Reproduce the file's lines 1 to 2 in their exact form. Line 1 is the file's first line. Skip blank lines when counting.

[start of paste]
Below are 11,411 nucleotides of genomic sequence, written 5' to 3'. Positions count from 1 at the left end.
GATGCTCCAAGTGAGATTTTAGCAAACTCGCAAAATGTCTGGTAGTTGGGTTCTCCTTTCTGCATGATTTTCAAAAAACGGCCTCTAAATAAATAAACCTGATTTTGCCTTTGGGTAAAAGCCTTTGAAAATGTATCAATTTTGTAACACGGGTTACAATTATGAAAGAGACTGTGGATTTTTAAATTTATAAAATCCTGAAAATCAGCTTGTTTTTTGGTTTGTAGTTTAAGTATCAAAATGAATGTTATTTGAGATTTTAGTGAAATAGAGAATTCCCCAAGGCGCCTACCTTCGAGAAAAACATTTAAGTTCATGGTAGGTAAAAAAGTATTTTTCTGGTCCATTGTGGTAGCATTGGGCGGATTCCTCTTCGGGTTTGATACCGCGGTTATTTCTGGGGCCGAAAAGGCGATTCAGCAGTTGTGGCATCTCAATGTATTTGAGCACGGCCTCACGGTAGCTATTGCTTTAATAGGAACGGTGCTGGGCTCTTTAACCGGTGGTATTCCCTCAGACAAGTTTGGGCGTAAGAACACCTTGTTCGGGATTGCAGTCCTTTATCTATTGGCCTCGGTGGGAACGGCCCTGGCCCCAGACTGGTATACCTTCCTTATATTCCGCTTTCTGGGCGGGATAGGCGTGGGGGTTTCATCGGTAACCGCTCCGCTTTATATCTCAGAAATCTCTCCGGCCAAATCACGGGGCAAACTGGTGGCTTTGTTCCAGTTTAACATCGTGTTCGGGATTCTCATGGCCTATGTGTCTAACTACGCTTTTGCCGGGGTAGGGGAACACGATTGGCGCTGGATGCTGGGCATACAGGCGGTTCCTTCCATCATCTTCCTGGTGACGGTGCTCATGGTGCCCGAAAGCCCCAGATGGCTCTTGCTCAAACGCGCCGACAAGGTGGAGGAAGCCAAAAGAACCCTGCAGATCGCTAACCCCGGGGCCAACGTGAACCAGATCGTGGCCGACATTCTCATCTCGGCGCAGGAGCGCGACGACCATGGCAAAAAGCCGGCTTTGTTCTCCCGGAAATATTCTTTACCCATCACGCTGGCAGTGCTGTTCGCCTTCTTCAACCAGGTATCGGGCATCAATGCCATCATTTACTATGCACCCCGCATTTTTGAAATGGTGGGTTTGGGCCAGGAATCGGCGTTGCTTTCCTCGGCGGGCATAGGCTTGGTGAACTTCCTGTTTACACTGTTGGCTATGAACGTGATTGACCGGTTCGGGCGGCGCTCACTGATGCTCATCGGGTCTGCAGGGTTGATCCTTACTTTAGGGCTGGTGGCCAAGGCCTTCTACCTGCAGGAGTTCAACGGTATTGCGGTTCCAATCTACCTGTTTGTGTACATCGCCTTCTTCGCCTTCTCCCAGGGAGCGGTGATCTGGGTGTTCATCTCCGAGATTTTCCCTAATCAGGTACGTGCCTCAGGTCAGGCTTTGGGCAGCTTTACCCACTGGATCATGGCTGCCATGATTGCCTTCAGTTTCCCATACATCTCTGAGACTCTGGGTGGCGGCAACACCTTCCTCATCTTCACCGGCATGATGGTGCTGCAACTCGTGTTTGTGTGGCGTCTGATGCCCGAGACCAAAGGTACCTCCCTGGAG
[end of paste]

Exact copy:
Below are 11,411 nucleotides of genomic sequence, written 5' to 3'. Positions count from 1 at the left end.
GATGCTCCAAGTGAGATTTTAGCAAACTCGCAAAATGTCTGGTAGTTGGGTTCTCCTTTCTGCATGATTTTCAAAAAACGGCCTCTAAATAAATAAACCTGATTTTGCCTTTGGGTAAAAGCCTTTGAAAATGTATCAATTTTGTAACACGGGTTACAATTATGAAAGAGACTGTGGATTTTTAAATTTATAAAATCCTGAAAATCAGCTTGTTTTTTGGTTTGTAGTTTAAGTATCAAAATGAATGTTATTTGAGATTTTAGTGAAATAGAGAATTCCCCAAGGCGCCTACCTTCGAGAAAAACATTTAAGTTCATGGTAGGTAAAAAAGTATTTTTCTGGTCCATTGTGGTAGCATTGGGCGGATTCCTCTTCGGGTTTGATACCGCGGTTATTTCTGGGGCCGAAAAGGCGATTCAGCAGTTGTGGCATCTCAATGTATTTGAGCACGGCCTCACGGTAGCTATTGCTTTAATAGGAACGGTGCTGGGCTCTTTAACCGGTGGTATTCCCTCAGACAAGTTTGGGCGTAAGAACACCTTGTTCGGGATTGCAGTCCTTTATCTATTGGCCTCGGTGGGAACGGCCCTGGCCCCAGACTGGTATACCTTCCTTATATTCCGCTTTCTGGGCGGGATAGGCGTGGGGGTTTCATCGGTAACCGCTCCGCTTTATATCTCAGAAATCTCTCCGGCCAAATCACGGGGCAAACTGGTGGCTTTGTTCCAGTTTAACATCGTGTTCGGGATTCTCATGGCCTATGTGTCTAACTACGCTTTTGCCGGGGTAGGGGAACACGATTGGCGCTGGATGCTGGGCATACAGGCGGTTCCTTCCATCATCTTCCTGGTGACGGTGCTCATGGTGCCCGAAAGCCCCAGATGGCTCTTGCTCAAACGCGCCGACAAGGTGGAGGAAGCCAAAAGAACCCTGCAGATCGCTAACCCCGGGGCCAACGTGAACCAGATCGTGGCCGACATTCTCATCTCGGCGCAGGAGCGCGACGACCATGGCAAAAAGCCGGCTTTGTTCTCCCGGAAATATTCTTTACCCATCACGCTGGCAGTGCTGTTCGCCTTCTTCAACCAGGTATCGGGCATCAATGCCATCATTTACTATGCACCCCGCATTTTTGAAATGGTGGGTTTGGGCCAGGAATCGGCGTTGCTTTCCTCGGCGGGCATAGGCTTGGTGAACTTCCTGTTTACACTGTTGGCTATGAACGTGATTGACCGGTTCGGGCGGCGCTCACTGATGCTCATCGGGTCTGCAGGGTTGATCCTTACTTTAGGGCTGGTGGCCAAGGCCTTCTACCTGCAGGAGTTCAACGGTATTGCGGTTCCAATCTACCTGTTTGTGTACATCGCCTTCTTCGCCTTCTCCCAGGGAGCGGTGATCTGGGTGTTCATCTCCGAGATTTTCCCTAATCAGGTACGTGCCTCAGGTCAGGCTTTGGGCAGCTTTACCCACTGGATCATGGCTGCCATGATTGCCTTCAGTTTCCCATACATCTCTGAGACTCTGGGTGGCGGCAACACCTTCCTCATCTTCACCGGCATGATGGTGCTGCAACTCGTGTTTGTGTGGCGTCTGATGCCCGAGACCAAAGGTACCTCCCTGGAG